If you carry a thermos, canteen, or your own container to refill, that may be much better than using disposable containers. For example, although plastic bottles may be recycled, there were still many resources that went into the production, the filling, the packaging, and the recycling of those bottles, which could have otherwise been conserved if people used refillable containers.
Water comes right out of the tap, so by using refillable containers, you can refill any number of containers from home endlessly, as long as there is a constant water supply. (Since this is an article about living green, we will not get into the politics of water supply and demand, but rather stay focused on individual decision-making.)
The same would then apply to anything we drink. As with water, drinks that can be produced at home and placed into refillable containers are the best choices for living green because minimal resources are consumed in the production, packaging, and transportation of such beverages, and there is minimal if any waste produced. The next best option would be to select items packaged in recyclable or biodegradable packaging—ideally, items produced locally and/or organically.
Besides water, what are some drinks that can easily be made at home and placed into refillable containers? Common beverages include coffee, tea, fruit and vegetable juices, shakes, smoothies, and flavored waters.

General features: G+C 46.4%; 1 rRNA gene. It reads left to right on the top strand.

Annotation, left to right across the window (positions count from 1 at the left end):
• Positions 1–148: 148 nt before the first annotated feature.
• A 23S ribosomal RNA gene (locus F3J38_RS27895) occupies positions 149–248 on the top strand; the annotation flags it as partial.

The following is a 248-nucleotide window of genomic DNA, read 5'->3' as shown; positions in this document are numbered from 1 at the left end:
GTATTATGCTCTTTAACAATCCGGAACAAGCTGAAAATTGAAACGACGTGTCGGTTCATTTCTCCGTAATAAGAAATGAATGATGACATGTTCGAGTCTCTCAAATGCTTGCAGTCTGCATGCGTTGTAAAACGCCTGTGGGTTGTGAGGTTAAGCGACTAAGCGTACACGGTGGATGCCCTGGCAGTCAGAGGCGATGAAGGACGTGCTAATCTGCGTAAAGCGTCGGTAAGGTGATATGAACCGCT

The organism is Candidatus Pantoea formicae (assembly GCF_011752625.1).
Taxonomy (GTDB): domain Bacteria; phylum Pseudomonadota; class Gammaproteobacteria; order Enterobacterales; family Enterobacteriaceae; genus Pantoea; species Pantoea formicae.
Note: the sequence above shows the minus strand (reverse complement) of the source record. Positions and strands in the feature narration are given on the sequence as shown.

Beverages that aren’t so common among homemade drinks—such as soda, cola, or root beer—can also be made in your kitchen, although the processes are much more involved and time consuming. If you really love your soda pop, there are many instructional guides, recipes, and kits available for making your own homemade sodas or colas. Although this form of home-brewing may not be as popular as making your own beer or wine, if you give it a try you may find that the end product is far superior in taste and quality, and of course, eco-friendliness, than anything you can buy in the store.
Maybe you like to grab a drink while you're on the go. Maybe you want to live green, but you don’t have the time to prepare drinks at home, or you just really like that drive-through coffee or soda pop. When you’re on the go, refillable containers still work. Just about every place you can think of to buy a hot or cold beverage will be happy to fill up your reusable container.
With drinking green or eating green, there are many options. Some are easier and cheaper to pull off than others. Whenever you are in doubt about the "greenliness" of your behavior, whether it's eating, drinking, or whatever, always remember the three R’s: Reduce, Reuse, and Recycle.
Especially in selecting beverages, we can reduce the amount of waste and resources produced in making the products we drink by making our own beverages at home or consuming items produced as close to home as possible, using reusable and refillable containers whenever possible, and selecting beverages packaged in recyclable containers—and recycling them. By doing all these things, we can keep our thirsts quenched while keeping our green consciences relaxed.